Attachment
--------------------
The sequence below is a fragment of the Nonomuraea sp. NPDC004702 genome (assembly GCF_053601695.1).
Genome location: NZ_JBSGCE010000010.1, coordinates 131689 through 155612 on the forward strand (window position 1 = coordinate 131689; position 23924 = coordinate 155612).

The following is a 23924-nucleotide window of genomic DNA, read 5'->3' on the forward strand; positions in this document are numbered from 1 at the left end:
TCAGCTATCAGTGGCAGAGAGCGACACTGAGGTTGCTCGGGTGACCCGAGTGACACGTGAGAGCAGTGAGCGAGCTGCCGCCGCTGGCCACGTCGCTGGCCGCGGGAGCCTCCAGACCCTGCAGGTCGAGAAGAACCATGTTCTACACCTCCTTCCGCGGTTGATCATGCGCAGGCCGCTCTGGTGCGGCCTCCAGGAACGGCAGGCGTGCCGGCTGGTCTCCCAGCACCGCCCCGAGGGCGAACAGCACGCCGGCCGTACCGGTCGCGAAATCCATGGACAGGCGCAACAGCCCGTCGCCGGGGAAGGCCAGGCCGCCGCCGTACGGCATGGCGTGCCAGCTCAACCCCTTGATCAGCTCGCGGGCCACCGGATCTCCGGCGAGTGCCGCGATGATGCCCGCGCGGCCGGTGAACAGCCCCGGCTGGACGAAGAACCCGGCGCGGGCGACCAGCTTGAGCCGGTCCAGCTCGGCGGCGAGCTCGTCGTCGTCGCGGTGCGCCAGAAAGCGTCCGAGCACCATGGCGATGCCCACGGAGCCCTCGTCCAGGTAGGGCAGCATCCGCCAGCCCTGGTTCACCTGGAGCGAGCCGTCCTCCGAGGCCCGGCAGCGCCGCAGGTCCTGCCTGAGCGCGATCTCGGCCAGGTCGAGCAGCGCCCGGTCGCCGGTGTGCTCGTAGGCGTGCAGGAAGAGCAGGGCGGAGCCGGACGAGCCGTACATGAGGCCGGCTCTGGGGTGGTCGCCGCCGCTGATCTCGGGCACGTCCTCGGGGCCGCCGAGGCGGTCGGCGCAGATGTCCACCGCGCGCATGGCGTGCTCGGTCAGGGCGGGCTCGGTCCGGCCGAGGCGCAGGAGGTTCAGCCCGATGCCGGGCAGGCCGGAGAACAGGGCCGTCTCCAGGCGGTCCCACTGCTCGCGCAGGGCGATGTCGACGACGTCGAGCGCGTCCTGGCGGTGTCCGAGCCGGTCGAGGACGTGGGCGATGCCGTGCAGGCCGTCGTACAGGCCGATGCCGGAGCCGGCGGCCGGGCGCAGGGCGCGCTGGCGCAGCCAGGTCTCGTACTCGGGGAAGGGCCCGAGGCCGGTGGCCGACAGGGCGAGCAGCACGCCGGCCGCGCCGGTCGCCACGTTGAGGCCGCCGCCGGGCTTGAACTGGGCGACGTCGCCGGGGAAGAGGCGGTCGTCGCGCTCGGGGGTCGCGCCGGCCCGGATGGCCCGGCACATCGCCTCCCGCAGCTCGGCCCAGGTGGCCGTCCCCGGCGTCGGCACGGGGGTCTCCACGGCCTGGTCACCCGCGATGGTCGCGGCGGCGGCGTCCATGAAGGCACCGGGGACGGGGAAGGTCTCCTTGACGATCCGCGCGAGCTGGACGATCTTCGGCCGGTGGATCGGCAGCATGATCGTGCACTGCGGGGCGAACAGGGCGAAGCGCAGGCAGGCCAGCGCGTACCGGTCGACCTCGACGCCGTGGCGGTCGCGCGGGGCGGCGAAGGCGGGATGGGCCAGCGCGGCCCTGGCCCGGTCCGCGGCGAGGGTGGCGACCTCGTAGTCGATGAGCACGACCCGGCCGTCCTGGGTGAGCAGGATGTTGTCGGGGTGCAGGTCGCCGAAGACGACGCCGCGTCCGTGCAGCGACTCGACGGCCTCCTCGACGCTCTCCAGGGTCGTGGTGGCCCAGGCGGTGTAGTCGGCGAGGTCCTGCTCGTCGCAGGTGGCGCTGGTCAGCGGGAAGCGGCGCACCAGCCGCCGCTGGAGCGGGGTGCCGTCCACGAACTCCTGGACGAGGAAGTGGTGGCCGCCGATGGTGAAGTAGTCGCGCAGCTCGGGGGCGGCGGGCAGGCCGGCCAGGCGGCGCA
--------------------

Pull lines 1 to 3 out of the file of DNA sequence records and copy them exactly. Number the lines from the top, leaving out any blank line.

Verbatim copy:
The sequence below is a fragment of the Nonomuraea sp. NPDC004702 genome (assembly GCF_053601695.1).
Genome location: NZ_JBSGCE010000010.1, coordinates 131689 through 155612 on the forward strand (window position 1 = coordinate 131689; position 23924 = coordinate 155612).

The following is a 23924-nucleotide window of genomic DNA, read 5'->3' on the forward strand; positions in this document are numbered from 1 at the left end: